There are quite likely to be some well tried and tested methods out there to tackle this, so other answers would be worthwile....


#!/bin/bash
#@@@@@@@@@@@@@@@@@@@@@@@@@@@@@@@@@@@@@@@@@@@@@@@@@@@@@@@@@@@@@@@@@@@@@@
# Set up flag-files for processes to send PIDs to main process
# The first thing each process does is: echo -n "$BASHPID " > flag-file  
for i in {1..2};do cp /dev/null "$listf".pid$i;done
#@@@@@@@@@@@@@@@@@@@@@@@@@@@@@@@@@@@@@@@@@@@@@@@@@@@@@@@@@@@@@@@@@@@@@@
eval locate $zenargs |tee \
    >(echo -n "$BASHPID " > "$listf".pid1 ; \
      zenity --progress --pulsate --auto-close) \
    >(echo -n "$BASHPID " > "$listf".pid2 ; \
      tr $'\x60' $X01 \
       |sed -n "s/^\(.*\/\)\(.*\)/\1\2\n\2\n\1/p" \
          |while IFS= read -r line ; do \
              #
              #
              # process the data 
              #
              #
          done > "$listf" ) \
    >/dev/null
#@@@@@@@@@@@@@@@@@@@@@@@@@@@@@@@@@@@@@@@@@@@@
####  WAIT for processes to terminate  
pids=$(cat "$listf".pid{1,2})
while [[ "$pids" == *[0-9]* ]] ; do
   sleep .1 # GNU
   for pid in $pids ; do
      if ! kill -0 "$pid" 2>/dev/null; then
         pids="${pids/$pid/}"
      fi
   done 
done
#@@@@@@@@@@@@@@@@@@@@@@@@@@@@@@@@@@@@@@@@@@@@
cat "$listf"
#
share|improve this answer
    
'wait' is only for background processes started with '&' at the end of the line (at least in ksh, I would expect bash is the same). You might get better set's of eyes on this if you add your shell as a tag. Interesting problem, thanks for sharing ;-) ... Good luck! –  shellter Apr 5 '11 at 19:29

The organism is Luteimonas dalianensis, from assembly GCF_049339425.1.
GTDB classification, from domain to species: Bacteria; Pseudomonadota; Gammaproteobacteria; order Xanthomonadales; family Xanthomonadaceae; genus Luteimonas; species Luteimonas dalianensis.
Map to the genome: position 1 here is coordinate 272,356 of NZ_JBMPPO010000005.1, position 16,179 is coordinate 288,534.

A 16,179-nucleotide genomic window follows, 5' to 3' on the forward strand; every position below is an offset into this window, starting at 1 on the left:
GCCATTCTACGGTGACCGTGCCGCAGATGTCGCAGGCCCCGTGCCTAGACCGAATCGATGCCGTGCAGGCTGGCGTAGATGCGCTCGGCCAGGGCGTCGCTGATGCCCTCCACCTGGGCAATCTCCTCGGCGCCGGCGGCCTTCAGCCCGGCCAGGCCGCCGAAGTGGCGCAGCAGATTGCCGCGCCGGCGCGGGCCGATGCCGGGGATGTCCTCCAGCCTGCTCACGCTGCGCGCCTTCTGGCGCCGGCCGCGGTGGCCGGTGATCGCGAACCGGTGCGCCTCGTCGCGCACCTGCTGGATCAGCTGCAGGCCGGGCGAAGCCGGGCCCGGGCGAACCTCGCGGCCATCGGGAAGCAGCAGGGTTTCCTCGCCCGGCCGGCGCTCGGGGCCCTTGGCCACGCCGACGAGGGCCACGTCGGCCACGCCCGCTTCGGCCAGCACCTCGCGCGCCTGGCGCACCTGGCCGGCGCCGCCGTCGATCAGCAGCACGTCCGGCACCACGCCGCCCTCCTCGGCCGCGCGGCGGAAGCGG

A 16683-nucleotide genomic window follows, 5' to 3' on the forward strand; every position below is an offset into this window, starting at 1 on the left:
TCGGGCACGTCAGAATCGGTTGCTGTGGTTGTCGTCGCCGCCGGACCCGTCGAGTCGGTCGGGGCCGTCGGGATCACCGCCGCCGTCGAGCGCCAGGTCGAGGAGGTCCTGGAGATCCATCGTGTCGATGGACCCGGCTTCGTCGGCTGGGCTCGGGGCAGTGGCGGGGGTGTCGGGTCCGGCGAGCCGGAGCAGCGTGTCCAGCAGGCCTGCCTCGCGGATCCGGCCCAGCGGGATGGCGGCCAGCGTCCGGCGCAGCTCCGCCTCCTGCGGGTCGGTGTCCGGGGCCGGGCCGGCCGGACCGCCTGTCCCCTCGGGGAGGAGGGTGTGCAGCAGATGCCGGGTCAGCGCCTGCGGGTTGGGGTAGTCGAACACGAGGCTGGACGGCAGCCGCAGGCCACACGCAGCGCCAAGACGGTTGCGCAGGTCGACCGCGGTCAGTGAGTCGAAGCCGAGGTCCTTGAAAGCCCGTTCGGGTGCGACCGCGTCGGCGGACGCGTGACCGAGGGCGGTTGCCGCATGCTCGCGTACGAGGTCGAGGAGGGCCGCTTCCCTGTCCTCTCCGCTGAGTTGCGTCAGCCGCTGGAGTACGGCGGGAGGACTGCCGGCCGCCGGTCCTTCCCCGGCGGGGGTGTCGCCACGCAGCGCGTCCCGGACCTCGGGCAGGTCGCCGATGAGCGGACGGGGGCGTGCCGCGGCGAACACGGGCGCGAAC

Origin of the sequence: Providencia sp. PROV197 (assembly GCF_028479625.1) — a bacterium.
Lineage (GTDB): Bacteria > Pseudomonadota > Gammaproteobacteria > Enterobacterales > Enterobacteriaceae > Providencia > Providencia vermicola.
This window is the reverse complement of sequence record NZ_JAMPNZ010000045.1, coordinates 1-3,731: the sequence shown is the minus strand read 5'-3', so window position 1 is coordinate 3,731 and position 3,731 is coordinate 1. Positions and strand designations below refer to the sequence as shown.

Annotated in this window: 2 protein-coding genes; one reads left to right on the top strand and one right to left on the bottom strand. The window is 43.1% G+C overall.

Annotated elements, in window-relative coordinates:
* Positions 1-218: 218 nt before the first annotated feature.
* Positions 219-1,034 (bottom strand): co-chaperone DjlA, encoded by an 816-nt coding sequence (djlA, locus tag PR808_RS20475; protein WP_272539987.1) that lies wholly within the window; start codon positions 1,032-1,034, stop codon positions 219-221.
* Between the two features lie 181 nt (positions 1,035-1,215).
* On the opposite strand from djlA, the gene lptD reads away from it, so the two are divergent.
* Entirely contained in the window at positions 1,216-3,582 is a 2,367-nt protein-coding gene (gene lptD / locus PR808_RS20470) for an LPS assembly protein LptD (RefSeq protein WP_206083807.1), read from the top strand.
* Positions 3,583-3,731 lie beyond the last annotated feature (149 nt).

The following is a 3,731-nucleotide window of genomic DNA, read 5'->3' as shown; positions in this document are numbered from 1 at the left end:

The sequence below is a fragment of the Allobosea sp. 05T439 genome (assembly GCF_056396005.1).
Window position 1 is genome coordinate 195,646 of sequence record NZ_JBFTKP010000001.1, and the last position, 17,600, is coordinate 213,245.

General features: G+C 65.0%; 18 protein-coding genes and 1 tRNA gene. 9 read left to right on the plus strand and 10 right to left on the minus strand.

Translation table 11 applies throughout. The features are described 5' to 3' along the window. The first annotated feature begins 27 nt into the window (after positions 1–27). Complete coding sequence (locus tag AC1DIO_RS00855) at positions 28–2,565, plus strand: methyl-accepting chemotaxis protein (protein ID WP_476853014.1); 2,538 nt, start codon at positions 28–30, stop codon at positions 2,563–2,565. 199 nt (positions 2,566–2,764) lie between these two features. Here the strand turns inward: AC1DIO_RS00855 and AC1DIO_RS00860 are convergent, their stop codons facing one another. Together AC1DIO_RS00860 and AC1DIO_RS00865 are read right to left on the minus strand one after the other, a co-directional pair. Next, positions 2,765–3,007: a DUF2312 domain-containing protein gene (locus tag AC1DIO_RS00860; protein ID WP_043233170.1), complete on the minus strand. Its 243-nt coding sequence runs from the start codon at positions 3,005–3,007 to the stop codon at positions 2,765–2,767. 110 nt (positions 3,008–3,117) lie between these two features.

Do you know about the { print ${Hdr} ; cat ${file} ; } > outFile construct using { ; } pairs? (the semicolon as last token before closing brace is critical in in-line constructs). These can be quite complex, with conditional logic inside deciding is ultimately sent to > outFile. I hope this helps. (Sorry but I don't have the time to try and figure out exactly what your script is doing, I don't know anything about zenity). Also tag what OS you're using? –  shellter Apr 5 '11 at 19:35
    
@shellter: Thanks. I wasn't aware of the need for the final ;. In the context of my question, your { } example, gave a real insight into how ( ) background/substitution process and { } inline processes work in regards to std-I/O. It seems that they must open a FIFO pipe, which is available to any command anywhere in the process block. If I've got the right idea, it's really quite simple. tee must be opening a FIFO for each process. These processes may be fast or slow, and in my case, the tr process was slower than the inline stdout pipe, so cat only got part of the file. –  Peter.O Apr 6 '11 at 6:55
    
Re. improvements to the wait loop (above): ... If there is no native bash way to handle the 'wait' scenario, then I believe that aside from some other way of checking for a running process (rather than kill -0), then the only things it needs are.. 1) testing exit codes of each sub-process.. 2) checking that the flag-files actually exist, before proceeding. –  Peter.O Apr 6 '11 at 6:59